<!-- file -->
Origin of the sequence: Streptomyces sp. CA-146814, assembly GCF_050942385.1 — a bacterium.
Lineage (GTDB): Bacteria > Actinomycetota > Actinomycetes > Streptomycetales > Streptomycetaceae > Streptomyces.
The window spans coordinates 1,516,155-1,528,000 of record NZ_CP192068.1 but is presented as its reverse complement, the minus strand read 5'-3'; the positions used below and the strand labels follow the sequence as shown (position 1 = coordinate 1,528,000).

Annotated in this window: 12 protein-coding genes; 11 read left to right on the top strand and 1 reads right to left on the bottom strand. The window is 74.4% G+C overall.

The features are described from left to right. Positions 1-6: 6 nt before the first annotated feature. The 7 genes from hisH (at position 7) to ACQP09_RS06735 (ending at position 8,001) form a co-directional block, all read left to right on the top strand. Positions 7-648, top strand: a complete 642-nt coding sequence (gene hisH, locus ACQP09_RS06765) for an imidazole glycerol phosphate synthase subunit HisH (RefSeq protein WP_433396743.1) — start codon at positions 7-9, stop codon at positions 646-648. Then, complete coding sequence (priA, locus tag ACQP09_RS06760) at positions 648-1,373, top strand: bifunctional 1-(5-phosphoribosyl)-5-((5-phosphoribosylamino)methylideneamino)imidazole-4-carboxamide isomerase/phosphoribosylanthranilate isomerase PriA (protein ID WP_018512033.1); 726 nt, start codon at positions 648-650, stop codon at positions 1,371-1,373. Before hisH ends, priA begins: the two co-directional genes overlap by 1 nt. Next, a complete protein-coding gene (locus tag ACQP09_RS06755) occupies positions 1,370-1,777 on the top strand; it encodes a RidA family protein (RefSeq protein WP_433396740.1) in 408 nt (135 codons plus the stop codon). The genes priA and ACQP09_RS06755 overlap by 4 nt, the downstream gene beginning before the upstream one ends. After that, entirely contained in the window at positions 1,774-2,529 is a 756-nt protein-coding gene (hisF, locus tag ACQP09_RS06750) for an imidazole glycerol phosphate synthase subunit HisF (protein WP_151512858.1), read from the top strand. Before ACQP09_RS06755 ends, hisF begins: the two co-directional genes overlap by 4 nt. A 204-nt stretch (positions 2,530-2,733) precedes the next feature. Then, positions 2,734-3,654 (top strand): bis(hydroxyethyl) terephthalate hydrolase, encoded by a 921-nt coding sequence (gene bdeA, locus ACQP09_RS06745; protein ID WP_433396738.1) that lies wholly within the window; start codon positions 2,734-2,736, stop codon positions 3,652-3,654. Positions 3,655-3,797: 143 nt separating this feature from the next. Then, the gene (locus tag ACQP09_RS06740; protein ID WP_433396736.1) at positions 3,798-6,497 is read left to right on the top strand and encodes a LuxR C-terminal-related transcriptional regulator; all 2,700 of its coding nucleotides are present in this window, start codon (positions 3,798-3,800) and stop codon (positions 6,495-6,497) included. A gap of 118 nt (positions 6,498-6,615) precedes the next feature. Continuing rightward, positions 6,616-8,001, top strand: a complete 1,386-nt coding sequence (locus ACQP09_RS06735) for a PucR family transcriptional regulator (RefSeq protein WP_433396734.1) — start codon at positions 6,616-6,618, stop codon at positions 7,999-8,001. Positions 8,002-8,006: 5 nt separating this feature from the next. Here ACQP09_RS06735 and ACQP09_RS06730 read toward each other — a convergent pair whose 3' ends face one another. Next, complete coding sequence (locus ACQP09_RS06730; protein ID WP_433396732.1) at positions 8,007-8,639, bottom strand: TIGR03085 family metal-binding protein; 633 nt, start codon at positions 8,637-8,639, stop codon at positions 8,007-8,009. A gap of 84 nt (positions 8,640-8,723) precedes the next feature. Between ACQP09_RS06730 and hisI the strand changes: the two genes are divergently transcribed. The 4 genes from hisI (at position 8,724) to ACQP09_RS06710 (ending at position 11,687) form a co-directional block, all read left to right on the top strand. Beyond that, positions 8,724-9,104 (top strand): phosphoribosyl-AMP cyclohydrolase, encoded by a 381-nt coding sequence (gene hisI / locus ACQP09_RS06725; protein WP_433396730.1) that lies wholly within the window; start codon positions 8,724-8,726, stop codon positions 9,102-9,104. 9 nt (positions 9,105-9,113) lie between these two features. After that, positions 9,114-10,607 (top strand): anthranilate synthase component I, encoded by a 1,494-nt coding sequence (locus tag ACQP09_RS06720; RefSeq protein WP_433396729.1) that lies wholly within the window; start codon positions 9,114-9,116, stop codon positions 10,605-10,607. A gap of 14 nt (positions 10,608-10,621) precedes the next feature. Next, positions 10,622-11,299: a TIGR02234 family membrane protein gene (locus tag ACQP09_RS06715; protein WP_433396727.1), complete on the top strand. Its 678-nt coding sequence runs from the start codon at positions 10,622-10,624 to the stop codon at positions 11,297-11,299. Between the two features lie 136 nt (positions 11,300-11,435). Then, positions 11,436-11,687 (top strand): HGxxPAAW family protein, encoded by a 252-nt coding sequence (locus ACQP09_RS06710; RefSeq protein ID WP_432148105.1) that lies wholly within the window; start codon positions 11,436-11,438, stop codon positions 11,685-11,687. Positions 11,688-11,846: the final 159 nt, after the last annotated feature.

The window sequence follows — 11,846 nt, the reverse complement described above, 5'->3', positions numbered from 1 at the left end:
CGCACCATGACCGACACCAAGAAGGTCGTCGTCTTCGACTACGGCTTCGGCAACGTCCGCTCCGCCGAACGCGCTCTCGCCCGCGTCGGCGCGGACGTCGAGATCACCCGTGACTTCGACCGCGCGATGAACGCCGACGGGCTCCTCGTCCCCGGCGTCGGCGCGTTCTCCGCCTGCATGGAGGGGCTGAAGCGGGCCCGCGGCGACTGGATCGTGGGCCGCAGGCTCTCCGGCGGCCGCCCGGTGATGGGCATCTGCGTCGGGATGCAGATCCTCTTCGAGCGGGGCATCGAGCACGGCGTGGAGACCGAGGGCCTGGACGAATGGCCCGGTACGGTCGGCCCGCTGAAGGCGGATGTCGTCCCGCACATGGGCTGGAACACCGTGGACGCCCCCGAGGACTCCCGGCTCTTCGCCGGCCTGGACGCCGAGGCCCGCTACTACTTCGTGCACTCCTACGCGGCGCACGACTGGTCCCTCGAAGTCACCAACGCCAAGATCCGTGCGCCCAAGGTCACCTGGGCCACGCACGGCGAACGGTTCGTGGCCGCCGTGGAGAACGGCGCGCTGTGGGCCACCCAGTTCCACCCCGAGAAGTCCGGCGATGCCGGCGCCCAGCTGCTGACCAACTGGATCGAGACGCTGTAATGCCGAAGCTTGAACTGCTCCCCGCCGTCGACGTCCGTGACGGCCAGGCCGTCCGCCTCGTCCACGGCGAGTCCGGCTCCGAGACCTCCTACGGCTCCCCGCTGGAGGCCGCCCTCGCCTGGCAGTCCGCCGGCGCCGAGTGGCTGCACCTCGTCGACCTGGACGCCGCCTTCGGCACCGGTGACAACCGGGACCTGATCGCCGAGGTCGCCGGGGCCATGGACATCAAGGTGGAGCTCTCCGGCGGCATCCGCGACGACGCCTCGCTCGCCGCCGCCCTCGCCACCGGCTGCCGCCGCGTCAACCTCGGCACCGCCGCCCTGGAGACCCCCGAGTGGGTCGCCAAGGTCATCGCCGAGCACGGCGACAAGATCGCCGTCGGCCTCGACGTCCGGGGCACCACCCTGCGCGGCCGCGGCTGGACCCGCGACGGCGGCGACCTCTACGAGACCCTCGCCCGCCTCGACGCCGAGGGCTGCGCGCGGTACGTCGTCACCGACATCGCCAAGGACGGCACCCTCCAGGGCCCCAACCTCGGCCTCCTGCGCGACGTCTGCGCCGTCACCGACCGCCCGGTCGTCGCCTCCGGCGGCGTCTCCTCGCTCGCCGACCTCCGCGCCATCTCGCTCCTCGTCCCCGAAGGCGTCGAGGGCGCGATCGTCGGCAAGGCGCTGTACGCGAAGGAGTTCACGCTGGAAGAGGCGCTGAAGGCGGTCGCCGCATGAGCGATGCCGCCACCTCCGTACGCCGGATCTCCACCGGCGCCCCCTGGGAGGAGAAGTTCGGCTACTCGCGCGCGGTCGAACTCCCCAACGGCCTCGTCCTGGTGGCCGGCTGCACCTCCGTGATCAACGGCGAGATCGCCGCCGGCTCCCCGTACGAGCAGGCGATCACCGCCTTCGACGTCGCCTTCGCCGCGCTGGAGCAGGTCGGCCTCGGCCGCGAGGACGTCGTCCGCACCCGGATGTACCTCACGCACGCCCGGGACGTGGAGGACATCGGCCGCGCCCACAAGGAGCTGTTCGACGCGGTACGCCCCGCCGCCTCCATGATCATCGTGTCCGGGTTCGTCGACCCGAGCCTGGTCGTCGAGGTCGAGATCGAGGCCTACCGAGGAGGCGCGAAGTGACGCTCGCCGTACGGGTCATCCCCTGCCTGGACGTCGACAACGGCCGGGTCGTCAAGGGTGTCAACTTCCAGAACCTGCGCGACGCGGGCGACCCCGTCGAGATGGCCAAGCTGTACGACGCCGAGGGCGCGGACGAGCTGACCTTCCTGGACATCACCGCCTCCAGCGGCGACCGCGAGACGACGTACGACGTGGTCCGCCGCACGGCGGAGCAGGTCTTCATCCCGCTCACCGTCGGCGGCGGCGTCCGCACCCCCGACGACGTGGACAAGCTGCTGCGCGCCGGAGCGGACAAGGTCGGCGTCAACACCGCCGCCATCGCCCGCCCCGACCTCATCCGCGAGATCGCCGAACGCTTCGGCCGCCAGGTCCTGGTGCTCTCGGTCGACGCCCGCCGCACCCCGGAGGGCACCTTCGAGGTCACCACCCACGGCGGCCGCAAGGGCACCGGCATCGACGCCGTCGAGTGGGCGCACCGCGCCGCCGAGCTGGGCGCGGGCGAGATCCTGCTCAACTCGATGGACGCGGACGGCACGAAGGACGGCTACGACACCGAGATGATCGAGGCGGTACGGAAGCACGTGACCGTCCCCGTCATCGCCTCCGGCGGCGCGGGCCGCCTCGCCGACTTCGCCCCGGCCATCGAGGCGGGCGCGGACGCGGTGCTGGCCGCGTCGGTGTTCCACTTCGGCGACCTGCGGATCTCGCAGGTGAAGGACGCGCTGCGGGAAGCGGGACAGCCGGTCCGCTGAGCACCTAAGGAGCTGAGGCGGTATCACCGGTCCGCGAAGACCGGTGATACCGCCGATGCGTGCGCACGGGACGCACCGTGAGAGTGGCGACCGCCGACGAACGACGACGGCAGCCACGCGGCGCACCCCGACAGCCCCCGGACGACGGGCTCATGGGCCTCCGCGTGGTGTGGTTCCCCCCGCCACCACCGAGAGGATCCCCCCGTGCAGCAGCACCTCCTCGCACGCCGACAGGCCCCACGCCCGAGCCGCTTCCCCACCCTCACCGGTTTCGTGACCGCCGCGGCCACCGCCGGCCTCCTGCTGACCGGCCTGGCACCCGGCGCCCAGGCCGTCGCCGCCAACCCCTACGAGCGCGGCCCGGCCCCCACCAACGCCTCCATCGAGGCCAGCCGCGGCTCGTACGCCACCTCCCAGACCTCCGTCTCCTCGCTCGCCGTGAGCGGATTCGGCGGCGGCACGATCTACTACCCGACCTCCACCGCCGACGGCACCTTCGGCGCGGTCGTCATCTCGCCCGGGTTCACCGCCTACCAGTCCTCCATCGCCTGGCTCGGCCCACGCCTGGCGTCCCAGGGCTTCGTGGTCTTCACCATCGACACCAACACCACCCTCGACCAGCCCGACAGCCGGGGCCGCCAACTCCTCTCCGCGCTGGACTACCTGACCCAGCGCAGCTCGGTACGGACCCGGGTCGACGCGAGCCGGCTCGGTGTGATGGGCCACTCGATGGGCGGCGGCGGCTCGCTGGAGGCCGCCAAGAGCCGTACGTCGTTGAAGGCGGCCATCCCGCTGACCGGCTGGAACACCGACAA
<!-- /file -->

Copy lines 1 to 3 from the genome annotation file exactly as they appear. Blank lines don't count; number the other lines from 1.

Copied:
Origin of the sequence: Streptomyces sp. CA-146814, assembly GCF_050942385.1 — a bacterium.
Lineage (GTDB): Bacteria > Actinomycetota > Actinomycetes > Streptomycetales > Streptomycetaceae > Streptomyces.
The window spans coordinates 1,516,155-1,528,000 of record NZ_CP192068.1 but is presented as its reverse complement, the minus strand read 5'-3'; the positions used below and the strand labels follow the sequence as shown (position 1 = coordinate 1,528,000).